The hundi collections of one of the richest temple of Lord Venkateswara have become one of the gross revenue makers at the premier south Indian religious shrine of Tirumala. The human hair reserves of late have proved a rich source of income for the Tirumala Tirupati Devasthanams (TTD) — the sole custodian of Lord Venkateswara Temple.
On January 29, the TTD received a record income of Rs77.72 crore by selling over 106 tonnes of human hair out of the 146 tonnes put up for e-auctioning. Since 2011, when the TTD began e-auctioning of the human hair, it has sold 1,578 tonnes and grossed a whopping Rs618 crore. The e-auctions were jointly conducted by the TTD and the Material Scrap Trading Corporation, Mumbai.
In 2013, e-auctioning of the human hair has crossed the Rs200-crore mark with the current earning.
According to TTD executive officer MG Gopalan, an estimated 10 million devotees get their heads tonsured in fulfilment of their prayers at the hill temple on an average, every year. The hair, so accumulated is preserved in godowns, cleaned and segregated by size and density and sold online periodically. “The residual stock is likely to be put up for auctioning in the second quarter of the year,” he said.
The human locks are gathered from its massive kalyanakatta (place of tonsuring) at Tirumala shrine where over 600 hairdressers including women work round-the-clock all through the year. The TTD has also hired nearly 50 women barbers to provide a trouble free tonsuring for women. “The long and shining black locks of women earns a better price in international market,” said T Ravi, PRO of TTD.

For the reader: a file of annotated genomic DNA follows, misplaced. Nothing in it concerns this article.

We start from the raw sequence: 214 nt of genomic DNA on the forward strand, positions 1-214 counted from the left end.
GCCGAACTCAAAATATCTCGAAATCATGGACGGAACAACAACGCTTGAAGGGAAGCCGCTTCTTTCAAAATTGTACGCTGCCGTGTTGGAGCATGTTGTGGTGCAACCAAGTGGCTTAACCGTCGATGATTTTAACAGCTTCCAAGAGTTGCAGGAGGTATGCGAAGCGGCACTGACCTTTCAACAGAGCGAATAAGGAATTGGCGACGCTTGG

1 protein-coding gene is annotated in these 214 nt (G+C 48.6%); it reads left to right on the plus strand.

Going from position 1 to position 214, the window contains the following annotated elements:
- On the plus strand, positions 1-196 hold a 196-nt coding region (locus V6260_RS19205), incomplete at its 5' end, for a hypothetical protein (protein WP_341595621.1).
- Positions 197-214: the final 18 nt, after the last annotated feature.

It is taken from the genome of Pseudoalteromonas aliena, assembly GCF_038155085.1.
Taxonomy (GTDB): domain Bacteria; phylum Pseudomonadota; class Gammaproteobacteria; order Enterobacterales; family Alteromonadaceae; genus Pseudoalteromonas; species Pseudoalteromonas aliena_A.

The procured hair is segregated into nine different categories depending upon their length and are thoroughly sanitised, graded and sized before they are put up for e-sale in which prominent European and Asian fashion designers and wig makers participated. “Around 25,000 heads are shaved every day procuring almost 500-kg of hair,” said, another TTD official. Each of the barbers is trained to shave about 60-70 heads during a six-hour shift.
The hair collected in Tirumala is cleaned and dried at a controlled temperature and is stored in categorised bins at a TTD warehouse in Tirupati. It is broadly divided into six grades depending on the length and texture. Remy hair — which is long and uniformly trimmed — has a big market in Europe and the US, where it is woven into wigs. There is huge demand for non-remy hair too — broken and short — in China, where wigs are made and sold to the American and African markets.